What does DevOps provide for your IBM i development team?
The cultural change of removing silos
The main change with DevOps is the cultural shift of removing siloed working teams.
DevOps is a dialogue process: A business files a change, then a team assesses it and moves it onto the developers to develop, who then do an impact analysis. They do the changes and then the next step is quality control, which is made up of three parts: unit testing, review, and end-user testing. Then the final step is deployment.
DevOps aims to make that process as smooth as possible. The two ways this is achieved is by moving the change back into production as quickly as possible, and by making the process as automated as possible. The goal of DevOps is to design a process that will achieve that aim.
Everybody on the team is always part of DevOps – and should always be considering what they can do to make the process even better.
So, when something goes wrong in the deployment process and the team doesn’t know what was programmed wrong, they have to roll back everything because they can’t fix it. They have to wait until Monday when the developers get back to fix that issue, and then they have to wait and try it again the next weekend.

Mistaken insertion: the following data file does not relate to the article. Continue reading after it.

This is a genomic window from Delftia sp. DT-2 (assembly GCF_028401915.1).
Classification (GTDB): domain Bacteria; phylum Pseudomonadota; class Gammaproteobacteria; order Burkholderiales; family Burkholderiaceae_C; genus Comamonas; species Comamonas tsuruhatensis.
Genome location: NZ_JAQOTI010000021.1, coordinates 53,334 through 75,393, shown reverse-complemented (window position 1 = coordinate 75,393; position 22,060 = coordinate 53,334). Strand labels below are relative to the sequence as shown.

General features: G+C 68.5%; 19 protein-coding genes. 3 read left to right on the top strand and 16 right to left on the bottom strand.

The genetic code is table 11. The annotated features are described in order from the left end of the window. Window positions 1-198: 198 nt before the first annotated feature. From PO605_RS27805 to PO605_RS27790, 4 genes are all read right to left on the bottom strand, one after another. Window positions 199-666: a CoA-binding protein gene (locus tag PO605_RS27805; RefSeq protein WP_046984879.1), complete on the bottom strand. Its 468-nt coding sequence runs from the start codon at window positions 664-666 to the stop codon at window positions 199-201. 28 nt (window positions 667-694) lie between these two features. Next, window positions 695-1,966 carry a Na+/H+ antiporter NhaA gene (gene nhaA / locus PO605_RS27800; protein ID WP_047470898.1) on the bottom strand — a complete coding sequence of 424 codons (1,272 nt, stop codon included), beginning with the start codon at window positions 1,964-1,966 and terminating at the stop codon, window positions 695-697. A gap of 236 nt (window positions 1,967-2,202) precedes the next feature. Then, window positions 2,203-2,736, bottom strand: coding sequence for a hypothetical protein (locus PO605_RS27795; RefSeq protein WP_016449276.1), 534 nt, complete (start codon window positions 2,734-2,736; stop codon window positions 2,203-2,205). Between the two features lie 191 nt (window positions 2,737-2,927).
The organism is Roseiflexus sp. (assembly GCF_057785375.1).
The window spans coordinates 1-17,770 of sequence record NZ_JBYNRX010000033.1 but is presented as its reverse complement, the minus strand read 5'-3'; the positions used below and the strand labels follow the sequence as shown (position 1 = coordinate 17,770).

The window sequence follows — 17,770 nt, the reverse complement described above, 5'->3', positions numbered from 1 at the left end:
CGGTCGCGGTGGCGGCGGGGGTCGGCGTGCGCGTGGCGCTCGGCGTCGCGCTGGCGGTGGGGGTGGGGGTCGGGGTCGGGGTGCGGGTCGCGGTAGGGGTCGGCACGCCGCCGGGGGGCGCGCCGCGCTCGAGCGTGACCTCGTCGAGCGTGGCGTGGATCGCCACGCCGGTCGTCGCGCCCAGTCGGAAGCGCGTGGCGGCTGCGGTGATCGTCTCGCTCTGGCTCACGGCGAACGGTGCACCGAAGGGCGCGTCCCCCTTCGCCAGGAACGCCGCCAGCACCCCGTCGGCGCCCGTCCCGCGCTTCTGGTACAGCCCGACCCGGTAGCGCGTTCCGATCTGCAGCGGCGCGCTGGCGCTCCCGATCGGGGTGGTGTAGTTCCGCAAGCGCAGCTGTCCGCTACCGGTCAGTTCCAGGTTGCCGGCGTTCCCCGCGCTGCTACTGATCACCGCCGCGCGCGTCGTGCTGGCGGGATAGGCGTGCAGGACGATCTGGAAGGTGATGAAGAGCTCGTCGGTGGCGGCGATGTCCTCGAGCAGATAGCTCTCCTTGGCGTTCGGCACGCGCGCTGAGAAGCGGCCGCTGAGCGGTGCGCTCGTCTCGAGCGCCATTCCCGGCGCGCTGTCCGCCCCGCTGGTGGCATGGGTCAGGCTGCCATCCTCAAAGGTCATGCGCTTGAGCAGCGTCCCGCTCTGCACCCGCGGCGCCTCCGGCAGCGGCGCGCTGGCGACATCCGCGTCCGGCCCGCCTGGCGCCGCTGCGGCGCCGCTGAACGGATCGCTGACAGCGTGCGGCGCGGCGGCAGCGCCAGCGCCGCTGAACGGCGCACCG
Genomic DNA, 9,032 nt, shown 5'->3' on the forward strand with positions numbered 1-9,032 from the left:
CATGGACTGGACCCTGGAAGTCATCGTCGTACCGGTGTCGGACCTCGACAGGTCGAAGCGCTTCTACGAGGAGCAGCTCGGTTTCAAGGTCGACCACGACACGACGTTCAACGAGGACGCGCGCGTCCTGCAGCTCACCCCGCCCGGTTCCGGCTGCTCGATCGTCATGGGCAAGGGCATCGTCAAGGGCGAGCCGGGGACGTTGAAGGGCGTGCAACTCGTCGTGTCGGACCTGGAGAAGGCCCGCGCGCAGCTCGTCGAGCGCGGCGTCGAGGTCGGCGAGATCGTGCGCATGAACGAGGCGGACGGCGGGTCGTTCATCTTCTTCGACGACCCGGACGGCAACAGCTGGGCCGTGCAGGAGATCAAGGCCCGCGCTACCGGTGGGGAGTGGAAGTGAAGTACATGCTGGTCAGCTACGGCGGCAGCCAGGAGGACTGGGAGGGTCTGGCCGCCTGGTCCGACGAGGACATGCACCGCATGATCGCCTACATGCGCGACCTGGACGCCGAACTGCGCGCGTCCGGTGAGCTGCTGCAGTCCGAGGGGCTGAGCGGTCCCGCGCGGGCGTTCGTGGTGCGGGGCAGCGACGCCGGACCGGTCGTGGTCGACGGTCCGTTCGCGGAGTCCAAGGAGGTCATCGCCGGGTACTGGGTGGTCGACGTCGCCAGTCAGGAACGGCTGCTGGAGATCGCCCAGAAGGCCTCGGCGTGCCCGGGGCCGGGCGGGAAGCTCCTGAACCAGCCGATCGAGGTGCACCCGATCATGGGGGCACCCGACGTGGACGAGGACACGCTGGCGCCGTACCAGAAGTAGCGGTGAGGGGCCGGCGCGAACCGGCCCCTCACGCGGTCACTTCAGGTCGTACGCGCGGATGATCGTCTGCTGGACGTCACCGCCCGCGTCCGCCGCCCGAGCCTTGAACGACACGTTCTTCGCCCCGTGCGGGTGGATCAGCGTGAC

DevOps tries to avoid that, by removing those silos of expertise where possible.
In DevOps, the developer is equally as responsible for the deployment as the operator, so when the operator has to do the deployment on a Saturday, they need to have support from the developer in case something goes wrong that the operator cannot fix. They are both responsible for the process.
That can be a big culture shift.
In another example, when a developer wants to change a programme and it is just sitting in a test because nobody is testing it, the developer might complain about that – but in DevOps, they are also responsible for the test.
If the test does not flow, in the DevOps process, the developer should chase the test. The whole team takes care of each step. If a developer can’t develop, then they have to test. That means that testing has to be set up in such a way that it’s easier for people to test, to make the process flow better.
What is involved in implementing DevOps?
It doesn’t matter whether it’s on the IBM i or any other platform, DevOps implementation requires a cultural change within the I.T. team, and collective responsibility for that, with everybody playing their part in the DevOps team.
First, you must figure out what parts of the development process aren’t working.